Tales from Earthsea

Movie review by
Renee Schonfeld, Common Sense Media
Tales from Earthsea Movie Poster Image
Stylish animation isn't enough to save violent adaptation.
  • PG-13
  • 2010
  • 115 minutes

Parents say

age 13+
Based on 6 reviews

Kids say

age 11+
Based on 9 reviews

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A lot or a little?

The parents' guide to what's in this movie.

Positive Messages

The movie's ultimate message is that the world needs to be in balance in order to sustain life. Good triumphs over evil, and the cycle of life is necessary for survival.

Positive Role Models

The heroic wizard who leads the forces of good is loyal, brave, honest, and loving. He's guardian to a teen who has both a good side (with all the attributes above) and a dark side, capable of pure evil, which at intervals "steals his body." The females are mostly seen cooking, cleaning, tending to the sick, and getting captured, though one young girl shows some courage in defending herself and others.


Lots of action sequences, beginning with a bloody battle between two dragons that's quickly followed by a young boy stabbing his father to death. Major characters are in jeopardy many times, including scenes in which wolves with teeth bared chase a teen, structures collapse with heroes inside, evil henchmen capture citizens and imprison them as slaves, sword fighting to the death (in one shocking swordfight scene, a severed hand flies into the air and bleeds copiously), a nightmarish sequence in which a wizard is shown drowning in black oil, and a ghostly monster capturing a young girl.

Drinking, Drugs & Smoking

In one scene, as a dealer tries to entice the film's hero with an addictive recreational drug, a group of young people can be seen under its influence, barely conscious.

What parents need to know

Parents need to know that this animated movie -- based on the classic fantasy novels of Ursula K. Le Guin -- is rated PG-13 for a reason: It has many violent/scary scenes, including two dragons in a bloody aerial battle, a teenager stabbing his father to death, a character being chased by wolves, slave traders capturing innocents and holding them in chains, lots of sword and knife fighting (with lots of damage and blood), and a wizard morphing into a series of monsters, beasts, and skeletons. The movie deals with complicated mythic concepts and mature ideas such as "to deny death is to deny life" that aren't fully explained and could be hard for younger kids to grasp. Female characters mostly fill traditional roles, and there's one mention of child abuse, with the resulting facial scarring visible on a young girl.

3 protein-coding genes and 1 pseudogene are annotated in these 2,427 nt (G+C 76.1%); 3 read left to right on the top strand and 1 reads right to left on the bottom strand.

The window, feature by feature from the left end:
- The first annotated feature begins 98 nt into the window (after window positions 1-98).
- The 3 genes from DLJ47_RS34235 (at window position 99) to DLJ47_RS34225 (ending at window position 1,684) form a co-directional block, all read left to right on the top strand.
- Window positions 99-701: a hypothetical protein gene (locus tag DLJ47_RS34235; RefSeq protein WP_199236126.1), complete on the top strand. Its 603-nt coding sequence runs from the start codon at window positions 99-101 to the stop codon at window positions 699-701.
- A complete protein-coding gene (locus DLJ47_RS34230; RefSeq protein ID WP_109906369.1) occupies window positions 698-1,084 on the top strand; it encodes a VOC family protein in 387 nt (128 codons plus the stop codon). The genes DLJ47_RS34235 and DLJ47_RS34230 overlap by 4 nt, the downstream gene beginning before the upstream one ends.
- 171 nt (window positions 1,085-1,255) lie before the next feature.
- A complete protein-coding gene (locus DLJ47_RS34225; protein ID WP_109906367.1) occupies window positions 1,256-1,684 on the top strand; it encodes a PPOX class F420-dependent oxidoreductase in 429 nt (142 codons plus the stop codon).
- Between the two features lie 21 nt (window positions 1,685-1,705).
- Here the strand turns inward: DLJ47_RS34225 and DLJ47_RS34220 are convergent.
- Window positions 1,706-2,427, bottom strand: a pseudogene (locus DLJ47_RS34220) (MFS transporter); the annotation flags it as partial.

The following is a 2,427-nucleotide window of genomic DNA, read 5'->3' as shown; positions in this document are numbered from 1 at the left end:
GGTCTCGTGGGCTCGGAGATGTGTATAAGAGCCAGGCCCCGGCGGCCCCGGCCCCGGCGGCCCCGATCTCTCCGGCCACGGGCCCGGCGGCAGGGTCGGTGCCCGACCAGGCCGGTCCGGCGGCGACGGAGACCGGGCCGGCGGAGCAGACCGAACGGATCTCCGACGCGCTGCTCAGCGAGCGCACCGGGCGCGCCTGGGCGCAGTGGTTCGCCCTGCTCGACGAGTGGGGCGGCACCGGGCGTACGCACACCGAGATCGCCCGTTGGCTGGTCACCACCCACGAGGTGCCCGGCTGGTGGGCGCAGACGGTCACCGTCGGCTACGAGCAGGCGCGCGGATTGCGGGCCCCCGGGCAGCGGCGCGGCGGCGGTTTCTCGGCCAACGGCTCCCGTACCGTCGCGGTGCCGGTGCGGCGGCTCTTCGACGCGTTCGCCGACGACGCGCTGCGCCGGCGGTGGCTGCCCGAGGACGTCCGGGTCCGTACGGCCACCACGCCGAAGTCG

User Reviews

  • Parents say
  • Kids say
Adult Written bynduns August 4, 2012

Ya know...

I wanted to be one of the few people who could enjoy this film. Going into it, I kept thinking it can't possibly be as bad as everyone says and good lord,... Continue reading
Adult Written byKieranRhino December 31, 2021

It is extremely underrated and judged way too harshly

It's not a great family movie, in fact it is much more powerful when watched alone. It is visually beautiful and atmospheric. This is not a film that will... Continue reading
Teen, 16 years old Written bychinchillaboy26 June 19, 2012

As a Studio Ghibli film, it disappoints; but as an anime, it's enjoyable

I personally thought that this film was okay. The visuals and animation are worth a viewing alone. The story doesn't make sense and changes directions seve... Continue reading
Kid, 12 years old August 3, 2011


It's not that great a film but i think it's fine for kids 10+ and some younger kids might be able to watch it too. It's more for boys than girls.

What's the story?

Strange occurrences threaten the balance of life in Earthsea, a kingdom of magic, wizards, and dragons. Hoping to find the cause of the imbalance and save his world, Sparrowhawk (voiced by Timothy Dalton) -- along with Prince Arren, the boy he's rescued -- sets out on a journey fraught with danger and terrifying villains. Helping him along the way -- and getting into danger themselves -- are loyal farmer Tenar (Mariska Hargitay) and her ward, Therru, a young, seemingly fragile girl. The evil Cob (Willem Dafoe), obsessed with living forever, uses his magic rule to wrest control of all Earthsea and vows revenge on Sparrowhawk. Complicating the quest are the personal demons that can be found just beneath the surface of the younger hero's heart.

Is it any good?

Given the violent nature of the imagery and the incomprehensibility of the plot and messages, there's little to appreciate in this effort. Using the classic Earthsea novels by Ursula K. Le Guin as inspiration, director Goro Miyazaki (son of acclaimed Japanese director Hayao Miyazaki) has created a beautiful mythic kingdom and brought it to life with a good versus evil theme, lots of stunning derring-do, and striking imagery. But sadly, visuals aren't enough. There are many ideas searching for expression here -- far too many to execute successfully. Complex notions are given very short shrift, and several story lines are never resolved; some are even contradictory. Characters' motivations are loud, but not logical.

Talk to your kids about ...

  • Families can talk about the fact that, in the kingdom of Earthsea, "balance" is seen a necessity of life. What does this mean to you? How can you relate this to life in our own world?

  • How does the violence in this movie compare to what you've seen in live-action fantasy movies? Which has more impact?

  • Prince Arren must face two sides of himself. How did the filmmakers try to show those two sides? Do you think they were successful in showing how Arren dealt with both sides?

Movie details

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